The meteoric rise of video-on-demand (VoD) is driven by the emergence of industry heavyweights like Hulu and Amazon Prime Video. Yet these fierce competitors tend to offer a broadly similar business model, with subscription-based access to unlimited audiovisual content. Like an all-you-can-eat buffet, their temptingly low prices generate a healthy profit since few of us ever consume as much as we’d like.
There’s never been a better time to ask yourself this question.
Ask Mr Alex Cruz, after all the CEO of British Airlines (BA) could be a great person to talk to. Today’s estimate suggests that BA’s short-term bank holiday IT blackout has cost them 150 million in compensation alone. That figure makes no consideration of the mounting bad press and scrutiny the company is also facing. The BA story is nothing unusual, a report into Fortune 1000 companies suggested that The average cost per hour of an infrastructure failure is $100,000.
One of the most popular open source tools is the Linux operating system. It’s in use in a large quantity of the web servers we access every day. Linux can be found in mobile phones as the kernel for the Android operating system, smart TVs, Internet of Things devices, and even in cars. Many people have heard of it and they’ve heard the term open source, but what do they actually mean? Well if you don’t know, now’s your chance to find out in our topic of the day.
There are a lot of people in this world who have the weirdest ideas. Some will tell you the planet is only 5,000 years old, others that aliens live among us and still more think that our planet is flatter than a 42 Inch Sony Bravia. They are of course nuts, because as we superior intellects know… we’re actually living in the Matrix.
This week’s tech news has seen a wealth of activity as giants Microsoft Azure situate themselves within the African Data market with two new data centers. The move will make Microsoft the world’s largest cloud provider in terms of regional coverage, in over 40 regions worldwide. At present, the African data market is largely untapped and Microsoft’s move the continent looks promising in terms of future development for cloud services on the continent.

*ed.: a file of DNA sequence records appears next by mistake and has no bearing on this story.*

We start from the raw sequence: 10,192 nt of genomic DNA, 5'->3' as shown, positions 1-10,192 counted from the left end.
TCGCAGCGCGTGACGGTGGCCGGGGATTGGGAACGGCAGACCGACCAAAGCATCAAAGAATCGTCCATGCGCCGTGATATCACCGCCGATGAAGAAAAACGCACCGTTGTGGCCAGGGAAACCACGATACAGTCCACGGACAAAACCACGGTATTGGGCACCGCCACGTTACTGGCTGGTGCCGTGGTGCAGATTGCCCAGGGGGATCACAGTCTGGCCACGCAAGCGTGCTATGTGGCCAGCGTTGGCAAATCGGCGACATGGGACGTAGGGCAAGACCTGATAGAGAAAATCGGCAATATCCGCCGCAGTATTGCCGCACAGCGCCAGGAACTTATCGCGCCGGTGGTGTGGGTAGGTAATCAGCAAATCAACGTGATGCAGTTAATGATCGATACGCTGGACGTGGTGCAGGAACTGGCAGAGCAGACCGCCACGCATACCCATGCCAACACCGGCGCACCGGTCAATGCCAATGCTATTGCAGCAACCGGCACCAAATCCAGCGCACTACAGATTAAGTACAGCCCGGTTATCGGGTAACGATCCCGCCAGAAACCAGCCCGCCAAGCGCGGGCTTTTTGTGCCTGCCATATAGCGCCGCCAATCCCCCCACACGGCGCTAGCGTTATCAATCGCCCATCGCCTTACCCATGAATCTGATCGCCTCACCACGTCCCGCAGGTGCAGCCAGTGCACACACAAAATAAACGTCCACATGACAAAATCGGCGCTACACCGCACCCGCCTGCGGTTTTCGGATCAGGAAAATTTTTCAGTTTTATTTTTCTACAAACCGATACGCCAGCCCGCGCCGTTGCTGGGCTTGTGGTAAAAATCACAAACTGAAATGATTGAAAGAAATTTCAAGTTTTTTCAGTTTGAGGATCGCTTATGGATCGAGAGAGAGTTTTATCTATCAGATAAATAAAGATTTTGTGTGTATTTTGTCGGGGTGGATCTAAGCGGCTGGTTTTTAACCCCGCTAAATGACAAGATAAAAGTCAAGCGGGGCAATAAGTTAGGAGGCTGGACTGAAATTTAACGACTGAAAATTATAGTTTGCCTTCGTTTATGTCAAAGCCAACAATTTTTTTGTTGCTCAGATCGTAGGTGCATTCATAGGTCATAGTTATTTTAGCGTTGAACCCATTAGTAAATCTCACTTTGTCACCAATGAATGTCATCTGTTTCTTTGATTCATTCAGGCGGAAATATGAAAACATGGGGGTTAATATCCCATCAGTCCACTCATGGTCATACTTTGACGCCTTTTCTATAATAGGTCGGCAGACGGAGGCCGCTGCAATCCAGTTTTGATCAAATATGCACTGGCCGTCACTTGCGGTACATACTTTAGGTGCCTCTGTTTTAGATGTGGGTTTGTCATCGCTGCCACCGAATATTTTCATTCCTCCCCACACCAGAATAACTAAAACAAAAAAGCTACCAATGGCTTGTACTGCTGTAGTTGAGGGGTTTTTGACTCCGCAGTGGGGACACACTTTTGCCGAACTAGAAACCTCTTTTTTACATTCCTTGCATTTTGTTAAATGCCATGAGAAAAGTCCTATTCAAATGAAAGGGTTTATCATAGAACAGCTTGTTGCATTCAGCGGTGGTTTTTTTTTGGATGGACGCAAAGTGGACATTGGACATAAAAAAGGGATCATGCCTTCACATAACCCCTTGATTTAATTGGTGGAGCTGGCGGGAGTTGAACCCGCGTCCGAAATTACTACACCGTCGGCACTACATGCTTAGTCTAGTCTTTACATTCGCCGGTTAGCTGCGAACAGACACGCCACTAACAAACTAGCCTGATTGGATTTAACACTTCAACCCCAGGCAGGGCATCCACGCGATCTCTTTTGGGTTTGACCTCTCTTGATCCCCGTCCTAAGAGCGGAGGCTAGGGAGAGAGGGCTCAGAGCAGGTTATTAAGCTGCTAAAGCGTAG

More controversially, the aftermath of the international ransomware attack has lead to accusations that there was North Korean involvement in the outbreak. Symantec Corp. identified similarities between the WannaCry ransomware attacks and the malware used to take Sony Entertainment down in 2014. Though Symantec suggests that this most likely occurred independent of government, the news will do little to help western relations with North Korea. No less controversial is the news that Google will begin to take more purchase data from customers to try to develop a better consumer understanding for targeted advertisements.
In previous posts, we introduced you to iptables and covered how it works. Last time, we looked at how you would configure the rules for your firewall at the command line. This time, we’ll look at an alternate method allowing you to edit a configuration file and give some general guidance on rules you should be setting.
Previously, we’ve looked at setting up a Minecraft server on a dedicated server, allowing you to manage a single Minecraft server instance. This time, we’ll look at using a simpler management tool: MineOS. MineOS is a tool that comes as either its own Linux distribution or as a set of scripts that you can install to your own server. In this case, we’ll look at getting it running on an Ubuntu server.
Micro-Moments – What Are They?
Let’s get this straight. Think about how many messages drop into your eyeball space every day. They might be alerts, ads on YouTube, emails, newsletters, push notifications or tweets. The list trails off towards the crack of doom. Sometimes we all wish we could switch it all off and be done with online conveyor belt. But this is the brave new world and we are experiencing what some have called ‘content shock’. You guessed it, we just cannot keep absorbing so much information. It is almost paralyzing.